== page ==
The CEO of a southeastern Indiana ski resort so far is the only Hoosier lawmaker to vote against a proposed state law prohibiting businesses from requiring their workers to be microchipped as a condition of employment.
State Sen. Chip Perfect, R-Lawrenceburg, said Wednesday during a meeting of the Senate Pensions and Labor Committee that he didn't think Indiana should be among the first states to adopt such a restriction when no one knows how the technology might develop.
House Bill 1143, which last month unanimously was approved by the Indiana House, bars employers from requiring the implantation of any identity or tracking device in their workers unless the workers voluntarily consent to having something put into their bodies.
There currently are no employers in the United States that mandate employees have a device implanted or otherwise incorporated into their bodies as a condition of employment, according to the nonpartisan Legislative Services Agency.
State Sen. Jon Ford, R-Terre Haute, the sponsor, noted that one company in Wisconsin and several in Sweden are using rice-sized microchips in their employees' hands on a voluntary basis, and he's concerned about the trend coming to the Hoosier State.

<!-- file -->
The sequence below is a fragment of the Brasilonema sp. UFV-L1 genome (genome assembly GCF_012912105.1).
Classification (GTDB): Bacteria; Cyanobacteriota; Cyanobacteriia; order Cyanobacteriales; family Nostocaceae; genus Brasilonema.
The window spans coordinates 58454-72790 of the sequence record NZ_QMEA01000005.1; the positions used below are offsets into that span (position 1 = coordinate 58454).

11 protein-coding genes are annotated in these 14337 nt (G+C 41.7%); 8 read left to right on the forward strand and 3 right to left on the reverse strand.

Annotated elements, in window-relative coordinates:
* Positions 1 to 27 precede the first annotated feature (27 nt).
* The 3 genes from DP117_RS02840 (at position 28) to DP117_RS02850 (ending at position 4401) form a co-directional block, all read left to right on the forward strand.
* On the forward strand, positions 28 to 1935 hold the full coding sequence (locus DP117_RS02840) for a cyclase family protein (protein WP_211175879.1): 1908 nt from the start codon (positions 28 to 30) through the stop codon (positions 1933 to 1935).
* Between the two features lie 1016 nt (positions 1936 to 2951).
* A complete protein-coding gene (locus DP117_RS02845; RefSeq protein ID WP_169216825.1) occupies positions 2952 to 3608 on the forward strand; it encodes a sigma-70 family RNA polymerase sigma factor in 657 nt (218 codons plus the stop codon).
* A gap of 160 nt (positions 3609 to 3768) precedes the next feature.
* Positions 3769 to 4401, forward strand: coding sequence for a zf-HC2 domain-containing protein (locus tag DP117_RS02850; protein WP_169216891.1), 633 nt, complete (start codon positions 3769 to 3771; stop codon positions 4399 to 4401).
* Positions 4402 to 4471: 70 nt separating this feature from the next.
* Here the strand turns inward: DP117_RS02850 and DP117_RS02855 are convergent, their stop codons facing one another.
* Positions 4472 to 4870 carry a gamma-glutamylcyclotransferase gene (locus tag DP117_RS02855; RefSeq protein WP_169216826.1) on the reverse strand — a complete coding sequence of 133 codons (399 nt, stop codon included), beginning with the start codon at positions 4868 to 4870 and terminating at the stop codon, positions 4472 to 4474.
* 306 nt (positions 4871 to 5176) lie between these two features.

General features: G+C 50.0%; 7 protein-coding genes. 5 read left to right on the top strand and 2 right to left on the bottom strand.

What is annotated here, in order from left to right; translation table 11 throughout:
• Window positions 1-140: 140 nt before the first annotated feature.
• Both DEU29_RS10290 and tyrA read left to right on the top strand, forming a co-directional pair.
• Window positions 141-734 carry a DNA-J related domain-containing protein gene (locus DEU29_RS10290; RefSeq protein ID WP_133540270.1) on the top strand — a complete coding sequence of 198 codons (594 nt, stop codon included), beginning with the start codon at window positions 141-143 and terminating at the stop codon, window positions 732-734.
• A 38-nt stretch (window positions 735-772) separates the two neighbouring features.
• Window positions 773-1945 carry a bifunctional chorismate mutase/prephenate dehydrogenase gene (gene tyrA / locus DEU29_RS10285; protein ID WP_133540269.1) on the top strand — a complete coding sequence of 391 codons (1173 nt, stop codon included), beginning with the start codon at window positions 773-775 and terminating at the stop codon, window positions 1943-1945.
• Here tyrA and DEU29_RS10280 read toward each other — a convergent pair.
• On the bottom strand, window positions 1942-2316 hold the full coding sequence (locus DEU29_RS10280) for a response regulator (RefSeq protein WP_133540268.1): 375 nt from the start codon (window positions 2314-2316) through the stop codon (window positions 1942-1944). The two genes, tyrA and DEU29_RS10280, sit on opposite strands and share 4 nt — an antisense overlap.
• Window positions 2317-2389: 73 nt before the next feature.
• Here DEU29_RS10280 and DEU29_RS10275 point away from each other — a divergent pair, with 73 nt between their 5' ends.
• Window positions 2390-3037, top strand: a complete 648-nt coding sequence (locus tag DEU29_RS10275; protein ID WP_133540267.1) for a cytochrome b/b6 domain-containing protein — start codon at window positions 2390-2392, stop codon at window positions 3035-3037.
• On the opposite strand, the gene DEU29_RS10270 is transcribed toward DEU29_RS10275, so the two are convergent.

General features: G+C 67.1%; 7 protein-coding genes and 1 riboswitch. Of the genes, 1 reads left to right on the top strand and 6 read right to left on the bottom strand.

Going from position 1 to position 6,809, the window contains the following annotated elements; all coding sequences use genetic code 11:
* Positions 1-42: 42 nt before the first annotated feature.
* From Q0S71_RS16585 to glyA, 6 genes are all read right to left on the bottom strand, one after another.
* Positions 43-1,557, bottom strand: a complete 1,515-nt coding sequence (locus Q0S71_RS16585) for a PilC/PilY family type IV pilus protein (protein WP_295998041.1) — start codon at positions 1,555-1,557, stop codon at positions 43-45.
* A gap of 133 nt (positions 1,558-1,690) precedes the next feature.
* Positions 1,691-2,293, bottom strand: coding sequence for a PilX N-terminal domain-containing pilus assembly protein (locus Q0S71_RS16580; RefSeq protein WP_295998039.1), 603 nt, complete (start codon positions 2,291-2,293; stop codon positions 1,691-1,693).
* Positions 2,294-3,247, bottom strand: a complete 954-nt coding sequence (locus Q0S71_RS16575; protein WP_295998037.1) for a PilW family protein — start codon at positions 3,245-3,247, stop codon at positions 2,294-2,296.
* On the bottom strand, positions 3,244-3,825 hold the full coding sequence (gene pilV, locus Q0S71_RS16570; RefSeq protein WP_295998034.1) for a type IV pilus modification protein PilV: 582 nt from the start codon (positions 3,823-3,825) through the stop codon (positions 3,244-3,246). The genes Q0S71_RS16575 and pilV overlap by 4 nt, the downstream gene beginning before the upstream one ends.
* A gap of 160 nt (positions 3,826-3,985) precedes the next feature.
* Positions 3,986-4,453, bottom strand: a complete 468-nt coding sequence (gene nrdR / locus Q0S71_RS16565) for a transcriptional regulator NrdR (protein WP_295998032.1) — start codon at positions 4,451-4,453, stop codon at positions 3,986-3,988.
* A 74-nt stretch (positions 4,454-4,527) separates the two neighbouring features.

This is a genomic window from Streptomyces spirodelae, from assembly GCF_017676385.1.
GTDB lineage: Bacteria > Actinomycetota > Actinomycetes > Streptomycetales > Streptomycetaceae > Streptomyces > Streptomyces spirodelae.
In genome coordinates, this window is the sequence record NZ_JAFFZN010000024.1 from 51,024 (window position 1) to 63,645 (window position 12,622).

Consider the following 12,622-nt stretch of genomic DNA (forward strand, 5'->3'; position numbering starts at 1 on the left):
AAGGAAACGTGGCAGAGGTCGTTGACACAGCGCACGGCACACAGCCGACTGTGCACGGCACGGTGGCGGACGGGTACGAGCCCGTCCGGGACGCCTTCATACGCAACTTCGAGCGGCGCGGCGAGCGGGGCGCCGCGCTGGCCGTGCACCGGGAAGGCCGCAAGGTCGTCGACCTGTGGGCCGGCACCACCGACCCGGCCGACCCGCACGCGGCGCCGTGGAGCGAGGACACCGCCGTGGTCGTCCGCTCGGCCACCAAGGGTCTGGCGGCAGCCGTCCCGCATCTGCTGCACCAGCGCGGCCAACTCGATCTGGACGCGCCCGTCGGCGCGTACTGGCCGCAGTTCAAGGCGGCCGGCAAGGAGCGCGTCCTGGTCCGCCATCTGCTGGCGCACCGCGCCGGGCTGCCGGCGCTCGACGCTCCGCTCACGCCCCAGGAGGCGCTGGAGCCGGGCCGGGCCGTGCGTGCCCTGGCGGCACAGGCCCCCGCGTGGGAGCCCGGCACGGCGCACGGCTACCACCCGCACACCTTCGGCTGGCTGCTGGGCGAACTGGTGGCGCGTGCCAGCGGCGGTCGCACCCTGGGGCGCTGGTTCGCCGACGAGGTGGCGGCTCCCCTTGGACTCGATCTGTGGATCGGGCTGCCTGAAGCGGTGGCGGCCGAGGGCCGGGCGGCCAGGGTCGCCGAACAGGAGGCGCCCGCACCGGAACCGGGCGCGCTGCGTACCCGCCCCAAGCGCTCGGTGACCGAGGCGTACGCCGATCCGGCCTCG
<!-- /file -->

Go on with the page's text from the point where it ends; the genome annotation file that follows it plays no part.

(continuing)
Perfect cautioned, however, that if Ford's proposal becomes law, it's unlikely any Indiana company would implement even a voluntary chipping program, since the company then would have to maintain two systems for employee timekeeping, door access, vending machine sales and everything else the microchips could be used for.
"The technology would not advance because we have to hold on to the old ways," Perfect said.
Ford insisted he isn't trying to hold companies back. He simply wants to ensure Hoosier workers are protected from unwarranted invasions of their privacy.
"I'm just trying to put some regulations on it so people can maintain their freedom and not be required to put microchips in their hands," Ford said.
The committee voted 9-1 to forward the legislation to the full Senate.
A chamber vote next week could advance it to Republican Gov. Eric Holcomb to be signed into law or vetoed.
This isn't the first time Perfect's position on a labor issue has raised eyebrows at the Statehouse.
Last year, he filed legislation seeking to entirely eliminate Indiana's work permit requirements and work hour restrictions for 16- and 17-year old students, including the 300 to 400 children Perfect employs each winter at Perfect North Slopes.
Senate Bill 342 failed to advance during the 2019 General Assembly. But a similar proposal, Senate Bill 409, expanding legal work hours and eliminating rest breaks for employees under age 18, last week was approved by the Senate, 48-1.
It's awaiting action in the House.